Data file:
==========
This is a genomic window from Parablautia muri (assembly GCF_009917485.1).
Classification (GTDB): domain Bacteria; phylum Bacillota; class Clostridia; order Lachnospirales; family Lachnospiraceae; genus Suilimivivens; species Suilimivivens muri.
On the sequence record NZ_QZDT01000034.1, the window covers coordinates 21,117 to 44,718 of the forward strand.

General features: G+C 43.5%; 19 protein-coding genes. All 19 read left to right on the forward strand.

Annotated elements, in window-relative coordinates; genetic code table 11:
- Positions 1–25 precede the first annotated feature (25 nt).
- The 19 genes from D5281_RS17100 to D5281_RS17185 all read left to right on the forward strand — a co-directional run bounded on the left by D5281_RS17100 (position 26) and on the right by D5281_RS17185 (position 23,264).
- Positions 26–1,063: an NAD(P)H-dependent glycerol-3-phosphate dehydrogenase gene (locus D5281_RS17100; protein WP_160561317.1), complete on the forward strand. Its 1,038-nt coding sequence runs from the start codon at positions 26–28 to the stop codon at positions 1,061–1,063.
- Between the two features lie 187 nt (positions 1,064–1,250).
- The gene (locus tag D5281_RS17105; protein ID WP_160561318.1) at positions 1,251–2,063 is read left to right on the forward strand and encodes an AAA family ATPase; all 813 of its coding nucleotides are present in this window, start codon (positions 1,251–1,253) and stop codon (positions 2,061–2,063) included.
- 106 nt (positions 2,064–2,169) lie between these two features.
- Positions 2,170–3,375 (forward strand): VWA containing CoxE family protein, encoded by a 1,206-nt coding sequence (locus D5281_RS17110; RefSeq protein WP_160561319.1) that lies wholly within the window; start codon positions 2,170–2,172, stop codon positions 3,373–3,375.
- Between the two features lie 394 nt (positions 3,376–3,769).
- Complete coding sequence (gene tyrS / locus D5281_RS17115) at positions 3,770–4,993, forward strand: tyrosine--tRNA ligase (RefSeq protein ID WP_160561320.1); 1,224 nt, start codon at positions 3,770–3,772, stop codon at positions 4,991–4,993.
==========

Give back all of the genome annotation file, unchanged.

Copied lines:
This is a genomic window from Parablautia muri (assembly GCF_009917485.1).
Classification (GTDB): domain Bacteria; phylum Bacillota; class Clostridia; order Lachnospirales; family Lachnospiraceae; genus Suilimivivens; species Suilimivivens muri.
On the sequence record NZ_QZDT01000034.1, the window covers coordinates 21,117 to 44,718 of the forward strand.

General features: G+C 43.5%; 19 protein-coding genes. All 19 read left to right on the forward strand.

Annotated elements, in window-relative coordinates; genetic code table 11:
- Positions 1–25 precede the first annotated feature (25 nt).
- The 19 genes from D5281_RS17100 to D5281_RS17185 all read left to right on the forward strand — a co-directional run bounded on the left by D5281_RS17100 (position 26) and on the right by D5281_RS17185 (position 23,264).
- Positions 26–1,063: an NAD(P)H-dependent glycerol-3-phosphate dehydrogenase gene (locus D5281_RS17100; protein WP_160561317.1), complete on the forward strand. Its 1,038-nt coding sequence runs from the start codon at positions 26–28 to the stop codon at positions 1,061–1,063.
- Between the two features lie 187 nt (positions 1,064–1,250).
- The gene (locus tag D5281_RS17105; protein ID WP_160561318.1) at positions 1,251–2,063 is read left to right on the forward strand and encodes an AAA family ATPase; all 813 of its coding nucleotides are present in this window, start codon (positions 1,251–1,253) and stop codon (positions 2,061–2,063) included.
- 106 nt (positions 2,064–2,169) lie between these two features.
- Positions 2,170–3,375 (forward strand): VWA containing CoxE family protein, encoded by a 1,206-nt coding sequence (locus D5281_RS17110; RefSeq protein WP_160561319.1) that lies wholly within the window; start codon positions 2,170–2,172, stop codon positions 3,373–3,375.
- Between the two features lie 394 nt (positions 3,376–3,769).
- Complete coding sequence (gene tyrS / locus D5281_RS17115) at positions 3,770–4,993, forward strand: tyrosine--tRNA ligase (RefSeq protein ID WP_160561320.1); 1,224 nt, start codon at positions 3,770–3,772, stop codon at positions 4,991–4,993.